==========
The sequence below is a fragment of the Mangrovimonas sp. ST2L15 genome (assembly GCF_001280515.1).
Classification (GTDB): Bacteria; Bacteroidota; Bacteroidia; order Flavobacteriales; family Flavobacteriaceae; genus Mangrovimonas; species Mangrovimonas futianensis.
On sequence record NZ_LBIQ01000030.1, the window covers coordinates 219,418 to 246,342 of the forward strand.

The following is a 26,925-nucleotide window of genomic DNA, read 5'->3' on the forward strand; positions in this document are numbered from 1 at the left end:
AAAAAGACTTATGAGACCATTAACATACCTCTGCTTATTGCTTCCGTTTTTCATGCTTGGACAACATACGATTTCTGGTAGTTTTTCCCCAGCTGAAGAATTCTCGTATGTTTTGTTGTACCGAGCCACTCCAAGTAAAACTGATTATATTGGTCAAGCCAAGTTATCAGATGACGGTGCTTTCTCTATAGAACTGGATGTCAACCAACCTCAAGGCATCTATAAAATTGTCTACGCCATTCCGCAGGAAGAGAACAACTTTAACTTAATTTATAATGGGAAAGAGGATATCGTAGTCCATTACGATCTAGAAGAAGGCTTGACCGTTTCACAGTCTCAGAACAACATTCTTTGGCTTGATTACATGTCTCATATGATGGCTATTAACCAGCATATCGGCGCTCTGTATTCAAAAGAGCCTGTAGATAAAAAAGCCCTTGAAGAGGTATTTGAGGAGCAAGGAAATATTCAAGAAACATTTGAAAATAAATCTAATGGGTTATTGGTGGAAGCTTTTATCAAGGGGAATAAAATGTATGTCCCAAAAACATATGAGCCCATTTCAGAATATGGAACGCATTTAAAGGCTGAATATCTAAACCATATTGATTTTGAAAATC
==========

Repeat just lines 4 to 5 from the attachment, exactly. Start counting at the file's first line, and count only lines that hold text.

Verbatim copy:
The following is a 26,925-nucleotide window of genomic DNA, read 5'->3' on the forward strand; positions in this document are numbered from 1 at the left end:
AAAAAGACTTATGAGACCATTAACATACCTCTGCTTATTGCTTCCGTTTTTCATGCTTGGACAACATACGATTTCTGGTAGTTTTTCCCCAGCTGAAGAATTCTCGTATGTTTTGTTGTACCGAGCCACTCCAAGTAAAACTGATTATATTGGTCAAGCCAAGTTATCAGATGACGGTGCTTTCTCTATAGAACTGGATGTCAACCAACCTCAAGGCATCTATAAAATTGTCTACGCCATTCCGCAGGAAGAGAACAACTTTAACTTAATTTATAATGGGAAAGAGGATATCGTAGTCCATTACGATCTAGAAGAAGGCTTGACCGTTTCACAGTCTCAGAACAACATTCTTTGGCTTGATTACATGTCTCATATGATGGCTATTAACCAGCATATCGGCGCTCTGTATTCAAAAGAGCCTGTAGATAAAAAAGCCCTTGAAGAGGTATTTGAGGAGCAAGGAAATATTCAAGAAACATTTGAAAATAAATCTAATGGGTTATTGGTGGAAGCTTTTATCAAGGGGAATAAAATGTATGTCCCAAAAACATATGAGCCCATTTCAGAATATGGAACGCATTTAAAGGCTGAATATCTAAACCATATTGATTTTGAAAATC